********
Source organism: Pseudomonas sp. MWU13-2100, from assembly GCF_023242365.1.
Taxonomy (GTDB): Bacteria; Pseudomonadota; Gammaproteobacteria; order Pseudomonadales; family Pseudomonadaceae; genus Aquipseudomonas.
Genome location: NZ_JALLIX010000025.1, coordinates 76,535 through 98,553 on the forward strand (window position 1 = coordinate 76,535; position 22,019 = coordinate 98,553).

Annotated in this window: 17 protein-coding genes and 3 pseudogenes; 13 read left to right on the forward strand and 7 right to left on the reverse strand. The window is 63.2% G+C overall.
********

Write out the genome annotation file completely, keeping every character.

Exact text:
Source organism: Pseudomonas sp. MWU13-2100, from assembly GCF_023242365.1.
Taxonomy (GTDB): Bacteria; Pseudomonadota; Gammaproteobacteria; order Pseudomonadales; family Pseudomonadaceae; genus Aquipseudomonas.
Genome location: NZ_JALLIX010000025.1, coordinates 76,535 through 98,553 on the forward strand (window position 1 = coordinate 76,535; position 22,019 = coordinate 98,553).

Annotated in this window: 17 protein-coding genes and 3 pseudogenes; 13 read left to right on the forward strand and 7 right to left on the reverse strand. The window is 63.2% G+C overall.